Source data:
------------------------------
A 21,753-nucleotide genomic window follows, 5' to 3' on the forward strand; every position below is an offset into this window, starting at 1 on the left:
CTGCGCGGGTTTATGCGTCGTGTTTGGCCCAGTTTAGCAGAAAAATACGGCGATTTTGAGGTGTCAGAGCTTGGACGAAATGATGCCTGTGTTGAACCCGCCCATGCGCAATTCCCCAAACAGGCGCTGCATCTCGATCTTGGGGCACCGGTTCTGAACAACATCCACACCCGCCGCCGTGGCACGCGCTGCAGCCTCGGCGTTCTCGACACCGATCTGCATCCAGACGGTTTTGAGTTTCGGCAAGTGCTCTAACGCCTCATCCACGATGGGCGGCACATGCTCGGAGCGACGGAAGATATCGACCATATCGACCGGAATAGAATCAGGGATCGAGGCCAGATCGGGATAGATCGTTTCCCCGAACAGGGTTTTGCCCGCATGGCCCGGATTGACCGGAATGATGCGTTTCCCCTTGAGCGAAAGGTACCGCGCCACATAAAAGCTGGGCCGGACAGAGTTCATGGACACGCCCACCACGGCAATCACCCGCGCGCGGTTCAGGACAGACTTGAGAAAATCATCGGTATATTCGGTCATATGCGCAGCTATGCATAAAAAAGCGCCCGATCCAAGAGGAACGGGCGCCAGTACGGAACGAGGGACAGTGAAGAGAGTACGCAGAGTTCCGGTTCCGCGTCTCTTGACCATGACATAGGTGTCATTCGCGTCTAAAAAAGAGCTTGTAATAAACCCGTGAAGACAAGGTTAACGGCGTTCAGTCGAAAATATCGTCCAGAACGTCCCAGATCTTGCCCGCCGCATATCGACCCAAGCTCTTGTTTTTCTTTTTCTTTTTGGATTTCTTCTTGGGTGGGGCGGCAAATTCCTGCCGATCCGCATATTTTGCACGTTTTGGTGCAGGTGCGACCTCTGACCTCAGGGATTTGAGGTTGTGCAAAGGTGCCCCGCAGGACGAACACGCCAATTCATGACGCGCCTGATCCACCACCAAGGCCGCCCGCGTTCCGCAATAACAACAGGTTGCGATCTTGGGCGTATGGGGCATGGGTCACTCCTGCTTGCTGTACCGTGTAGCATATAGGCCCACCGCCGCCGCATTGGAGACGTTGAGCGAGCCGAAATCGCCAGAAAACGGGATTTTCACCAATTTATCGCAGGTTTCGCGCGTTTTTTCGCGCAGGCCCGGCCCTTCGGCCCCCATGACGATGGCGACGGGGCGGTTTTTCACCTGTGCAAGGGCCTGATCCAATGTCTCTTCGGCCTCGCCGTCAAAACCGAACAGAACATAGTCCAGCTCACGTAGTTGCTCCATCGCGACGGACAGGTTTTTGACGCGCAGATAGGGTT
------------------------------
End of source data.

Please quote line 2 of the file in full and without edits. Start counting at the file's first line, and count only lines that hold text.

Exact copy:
CTGCGCGGGTTTATGCGTCGTGTTTGGCCCAGTTTAGCAGAAAAATACGGCGATTTTGAGGTGTCAGAGCTTGGACGAAATGATGCCTGTGTTGAACCCGCCCATGCGCAATTCCCCAAACAGGCGCTGCATCTCGATCTTGGGGCACCGGTTCTGAACAACATCCACACCCGCCGCCGTGGCACGCGCTGCAGCCTCGGCGTTCTCGACACCGATCTGCATCCAGACGGTTTTGAGTTTCGGCAAGTGCTCTAACGCCTCATCCACGATGGGCGGCACATGCTCGGAGCGACGGAAGATATCGACCATATCGACCGGAATAGAATCAGGGATCGAGGCCAGATCGGGATAGATCGTTTCCCCGAACAGGGTTTTGCCCGCATGGCCCGGATTGACCGGAATGATGCGTTTCCCCTTGAGCGAAAGGTACCGCGCCACATAAAAGCTGGGCCGGACAGAGTTCATGGACACGCCCACCACGGCAATCACCCGCGCGCGGTTCAGGACAGACTTGAGAAAATCATCGGTATATTCGGTCATATGCGCAGCTATGCATAAAAAAGCGCCCGATCCAAGAGGAACGGGCGCCAGTACGGAACGAGGGACAGTGAAGAGAGTACGCAGAGTTCCGGTTCCGCGTCTCTTGACCATGACATAGGTGTCATTCGCGTCTAAAAAAGAGCTTGTAATAAACCCGTGAAGACAAGGTTAACGGCGTTCAGTCGAAAATATCGTCCAGAACGTCCCAGATCTTGCCCGCCGCATATCGACCCAAGCTCTTGTTTTTCTTTTTCTTTTTGGATTTCTTCTTGGGTGGGGCGGCAAATTCCTGCCGATCCGCATATTTTGCACGTTTTGGTGCAGGTGCGACCTCTGACCTCAGGGATTTGAGGTTGTGCAAAGGTGCCCCGCAGGACGAACACGCCAATTCATGACGCGCCTGATCCACCACCAAGGCCGCCCGCGTTCCGCAATAACAACAGGTTGCGATCTTGGGCGTATGGGGCATGGGTCACTCCTGCTTGCTGTACCGTGTAGCATATAGGCCCACCGCCGCCGCATTGGAGACGTTGAGCGAGCCGAAATCGCCAGAAAACGGGATTTTCACCAATTTATCGCAGGTTTCGCGCGTTTTTTCGCGCAGGCCCGGCCCTTCGGCCCCCATGACGATGGCGACGGGGCGGTTTTTCACCTGTGCAAGGGCCTGATCCAATGTCTCTTCGGCCTCGCCGTCAAAACCGAACAGAACATAGTCCAGCTCACGTAGTTGCTCCATCGCGACGGACAGGTTTTTGACGCGCAGATAGGGTT